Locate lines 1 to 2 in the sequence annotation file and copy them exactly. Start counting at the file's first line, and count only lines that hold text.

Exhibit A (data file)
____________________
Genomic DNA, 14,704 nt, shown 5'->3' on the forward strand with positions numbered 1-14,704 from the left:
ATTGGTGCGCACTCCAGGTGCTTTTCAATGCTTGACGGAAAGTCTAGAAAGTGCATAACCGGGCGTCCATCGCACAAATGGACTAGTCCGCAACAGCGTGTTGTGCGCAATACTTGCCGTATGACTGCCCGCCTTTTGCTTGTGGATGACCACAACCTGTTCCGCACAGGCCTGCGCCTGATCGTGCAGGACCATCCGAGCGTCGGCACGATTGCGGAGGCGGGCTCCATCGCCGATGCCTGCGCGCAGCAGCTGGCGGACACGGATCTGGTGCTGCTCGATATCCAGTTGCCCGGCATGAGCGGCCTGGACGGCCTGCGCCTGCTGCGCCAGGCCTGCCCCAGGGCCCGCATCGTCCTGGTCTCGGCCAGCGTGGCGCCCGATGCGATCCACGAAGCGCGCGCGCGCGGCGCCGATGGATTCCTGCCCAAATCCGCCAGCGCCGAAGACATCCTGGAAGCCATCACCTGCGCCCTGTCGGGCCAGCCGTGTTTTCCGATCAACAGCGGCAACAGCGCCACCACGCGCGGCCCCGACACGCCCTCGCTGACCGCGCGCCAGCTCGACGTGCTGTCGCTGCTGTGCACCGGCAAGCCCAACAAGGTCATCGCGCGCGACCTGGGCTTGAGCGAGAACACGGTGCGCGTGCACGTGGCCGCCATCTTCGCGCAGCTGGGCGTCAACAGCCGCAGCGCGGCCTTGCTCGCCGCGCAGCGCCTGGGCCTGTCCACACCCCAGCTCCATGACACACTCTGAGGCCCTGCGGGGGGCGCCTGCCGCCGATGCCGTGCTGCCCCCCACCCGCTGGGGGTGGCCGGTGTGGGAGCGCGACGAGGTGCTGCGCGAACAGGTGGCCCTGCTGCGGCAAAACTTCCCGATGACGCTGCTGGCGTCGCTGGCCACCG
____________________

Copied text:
Genomic DNA, 14,704 nt, shown 5'->3' on the forward strand with positions numbered 1-14,704 from the left:
ATTGGTGCGCACTCCAGGTGCTTTTCAATGCTTGACGGAAAGTCTAGAAAGTGCATAACCGGGCGTCCATCGCACAAATGGACTAGTCCGCAACAGCGTGTTGTGCGCAATACTTGCCGTATGACTGCCCGCCTTTTGCTTGTGGATGACCACAACCTGTTCCGCACAGGCCTGCGCCTGATCGTGCAGGACCATCCGAGCGTCGGCACGATTGCGGAGGCGGGCTCCATCGCCGATGCCTGCGCGCAGCAGCTGGCGGACACGGATCTGGTGCTGCTCGATATCCAGTTGCCCGGCATGAGCGGCCTGGACGGCCTGCGCCTGCTGCGCCAGGCCTGCCCCAGGGCCCGCATCGTCCTGGTCTCGGCCAGCGTGGCGCCCGATGCGATCCACGAAGCGCGCGCGCGCGGCGCCGATGGATTCCTGCCCAAATCCGCCAGCGCCGAAGACATCCTGGAAGCCATCACCTGCGCCCTGTCGGGCCAGCCGTGTTTTCCGATCAACAGCGGCAACAGCGCCACCACGCGCGGCCCCGACACGCCCTCGCTGACCGCGCGCCAGCTCGACGTGCTGTCGCTGCTGTGCACCGGCAAGCCCAACAAGGTCATCGCGCGCGACCTGGGCTTGAGCGAGAACACGGTGCGCGTGCACGTGGCCGCCATCTTCGCGCAGCTGGGCGTCAACAGCCGCAGCGCGGCCTTGCTCGCCGCGCAGCGCCTGGGCCTGTCCACACCCCAGCTCCATGACACACTCTGAGGCCCTGCGGGGGGCGCCTGCCGCCGATGCCGTGCTGCCCCCCACCCGCTGGGGGTGGCCGGTGTGGGAGCGCGACGAGGTGCTGCGCGAACAGGTGGCCCTGCTGCGGCAAAACTTCCCGATGACGCTGCTGGCGTCGCTGGCCACCG